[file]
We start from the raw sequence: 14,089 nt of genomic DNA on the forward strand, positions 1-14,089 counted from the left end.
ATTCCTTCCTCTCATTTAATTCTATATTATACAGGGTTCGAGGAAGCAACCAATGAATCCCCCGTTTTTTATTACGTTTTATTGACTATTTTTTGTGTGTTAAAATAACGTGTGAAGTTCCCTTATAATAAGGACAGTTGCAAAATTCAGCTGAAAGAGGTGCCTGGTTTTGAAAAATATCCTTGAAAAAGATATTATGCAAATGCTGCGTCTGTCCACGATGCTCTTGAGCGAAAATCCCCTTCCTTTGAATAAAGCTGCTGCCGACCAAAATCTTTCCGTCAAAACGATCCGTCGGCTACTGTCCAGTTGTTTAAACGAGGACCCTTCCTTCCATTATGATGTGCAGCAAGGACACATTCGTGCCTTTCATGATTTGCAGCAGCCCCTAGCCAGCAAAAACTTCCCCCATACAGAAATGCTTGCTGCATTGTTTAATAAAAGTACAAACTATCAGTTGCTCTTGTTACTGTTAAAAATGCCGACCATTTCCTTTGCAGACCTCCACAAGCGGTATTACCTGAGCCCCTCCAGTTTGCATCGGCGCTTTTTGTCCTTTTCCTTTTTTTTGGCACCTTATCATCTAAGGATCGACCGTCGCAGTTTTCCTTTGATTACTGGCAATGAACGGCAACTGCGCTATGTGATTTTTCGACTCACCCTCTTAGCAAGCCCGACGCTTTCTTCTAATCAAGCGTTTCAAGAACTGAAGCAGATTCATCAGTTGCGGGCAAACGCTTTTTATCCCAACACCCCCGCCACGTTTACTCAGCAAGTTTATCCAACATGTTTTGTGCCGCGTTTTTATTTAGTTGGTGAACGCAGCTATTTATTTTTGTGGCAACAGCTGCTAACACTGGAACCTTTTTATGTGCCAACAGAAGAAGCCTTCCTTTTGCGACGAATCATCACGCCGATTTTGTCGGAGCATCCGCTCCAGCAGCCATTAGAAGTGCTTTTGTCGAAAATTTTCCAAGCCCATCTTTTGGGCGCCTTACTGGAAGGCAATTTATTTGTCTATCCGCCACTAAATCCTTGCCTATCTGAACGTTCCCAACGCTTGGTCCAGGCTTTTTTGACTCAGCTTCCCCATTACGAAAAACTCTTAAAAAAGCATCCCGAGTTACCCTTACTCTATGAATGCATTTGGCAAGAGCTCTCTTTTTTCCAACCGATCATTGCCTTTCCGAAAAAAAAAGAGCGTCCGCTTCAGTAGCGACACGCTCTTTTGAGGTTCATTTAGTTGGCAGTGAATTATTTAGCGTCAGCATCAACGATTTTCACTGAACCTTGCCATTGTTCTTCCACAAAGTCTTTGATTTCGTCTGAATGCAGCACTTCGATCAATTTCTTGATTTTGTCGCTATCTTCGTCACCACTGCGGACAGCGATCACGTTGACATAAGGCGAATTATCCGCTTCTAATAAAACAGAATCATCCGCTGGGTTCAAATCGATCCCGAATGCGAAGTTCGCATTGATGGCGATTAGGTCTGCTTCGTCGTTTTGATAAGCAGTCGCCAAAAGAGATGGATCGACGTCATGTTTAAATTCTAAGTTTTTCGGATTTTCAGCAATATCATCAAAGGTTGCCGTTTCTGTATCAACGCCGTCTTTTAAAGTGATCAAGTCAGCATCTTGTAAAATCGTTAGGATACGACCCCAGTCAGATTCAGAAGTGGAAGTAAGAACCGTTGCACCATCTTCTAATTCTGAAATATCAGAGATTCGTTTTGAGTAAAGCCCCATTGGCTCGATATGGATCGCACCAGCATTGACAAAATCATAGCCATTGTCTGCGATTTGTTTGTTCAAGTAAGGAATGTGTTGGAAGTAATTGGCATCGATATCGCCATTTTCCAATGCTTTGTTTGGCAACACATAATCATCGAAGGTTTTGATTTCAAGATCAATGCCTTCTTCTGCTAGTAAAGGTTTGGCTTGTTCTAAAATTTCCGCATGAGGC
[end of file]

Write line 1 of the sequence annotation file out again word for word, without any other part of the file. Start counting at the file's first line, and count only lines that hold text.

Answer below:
We start from the raw sequence: 14,089 nt of genomic DNA on the forward strand, positions 1-14,089 counted from the left end.